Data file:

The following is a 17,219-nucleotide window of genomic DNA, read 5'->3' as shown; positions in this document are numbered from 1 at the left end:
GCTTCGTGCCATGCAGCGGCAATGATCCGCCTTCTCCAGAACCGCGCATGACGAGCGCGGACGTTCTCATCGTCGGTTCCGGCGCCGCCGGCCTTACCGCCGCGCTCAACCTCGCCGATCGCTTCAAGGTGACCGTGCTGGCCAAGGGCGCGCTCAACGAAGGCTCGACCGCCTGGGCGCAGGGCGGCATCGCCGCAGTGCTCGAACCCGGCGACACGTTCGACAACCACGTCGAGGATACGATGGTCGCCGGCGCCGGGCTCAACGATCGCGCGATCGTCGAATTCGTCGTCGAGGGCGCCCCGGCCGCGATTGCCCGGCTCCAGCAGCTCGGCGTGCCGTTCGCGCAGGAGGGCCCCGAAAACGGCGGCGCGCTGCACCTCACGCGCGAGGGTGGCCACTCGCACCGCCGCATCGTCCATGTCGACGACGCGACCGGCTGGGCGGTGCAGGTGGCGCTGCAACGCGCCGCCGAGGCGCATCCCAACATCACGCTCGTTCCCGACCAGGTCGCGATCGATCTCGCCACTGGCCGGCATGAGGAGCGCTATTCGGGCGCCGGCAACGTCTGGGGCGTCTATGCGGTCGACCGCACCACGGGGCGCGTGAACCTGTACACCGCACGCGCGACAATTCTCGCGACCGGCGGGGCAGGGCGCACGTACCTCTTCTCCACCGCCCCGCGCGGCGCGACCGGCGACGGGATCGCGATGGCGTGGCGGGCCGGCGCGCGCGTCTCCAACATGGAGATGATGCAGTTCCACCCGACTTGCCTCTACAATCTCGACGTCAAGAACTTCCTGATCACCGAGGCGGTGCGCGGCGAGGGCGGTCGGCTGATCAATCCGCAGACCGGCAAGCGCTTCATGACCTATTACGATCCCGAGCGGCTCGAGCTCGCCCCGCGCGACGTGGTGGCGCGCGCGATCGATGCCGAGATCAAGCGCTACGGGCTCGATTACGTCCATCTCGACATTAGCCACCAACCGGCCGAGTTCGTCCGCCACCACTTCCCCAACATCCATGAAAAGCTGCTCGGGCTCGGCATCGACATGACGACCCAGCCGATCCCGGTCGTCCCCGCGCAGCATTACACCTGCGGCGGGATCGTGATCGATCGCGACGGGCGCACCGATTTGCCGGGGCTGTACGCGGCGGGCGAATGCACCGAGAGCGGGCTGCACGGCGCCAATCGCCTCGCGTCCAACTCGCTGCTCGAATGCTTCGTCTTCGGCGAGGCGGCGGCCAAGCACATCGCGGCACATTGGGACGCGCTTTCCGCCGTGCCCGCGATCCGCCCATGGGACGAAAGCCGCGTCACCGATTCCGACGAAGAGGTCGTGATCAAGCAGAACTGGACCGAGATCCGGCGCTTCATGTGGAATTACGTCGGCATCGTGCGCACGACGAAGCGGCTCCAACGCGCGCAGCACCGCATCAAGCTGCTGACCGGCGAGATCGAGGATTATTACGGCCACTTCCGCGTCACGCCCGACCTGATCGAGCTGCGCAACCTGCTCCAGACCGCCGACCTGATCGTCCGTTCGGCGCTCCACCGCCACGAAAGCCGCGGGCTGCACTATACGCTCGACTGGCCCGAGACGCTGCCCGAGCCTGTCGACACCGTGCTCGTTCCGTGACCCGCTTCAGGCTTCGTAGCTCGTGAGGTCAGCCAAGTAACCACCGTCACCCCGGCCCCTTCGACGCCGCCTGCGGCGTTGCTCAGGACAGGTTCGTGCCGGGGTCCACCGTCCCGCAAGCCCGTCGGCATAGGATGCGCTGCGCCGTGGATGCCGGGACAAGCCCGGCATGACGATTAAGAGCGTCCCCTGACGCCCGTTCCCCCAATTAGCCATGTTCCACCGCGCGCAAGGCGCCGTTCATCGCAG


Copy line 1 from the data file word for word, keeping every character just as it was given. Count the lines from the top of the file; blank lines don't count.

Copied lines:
The following is a 17,219-nucleotide window of genomic DNA, read 5'->3' as shown; positions in this document are numbered from 1 at the left end: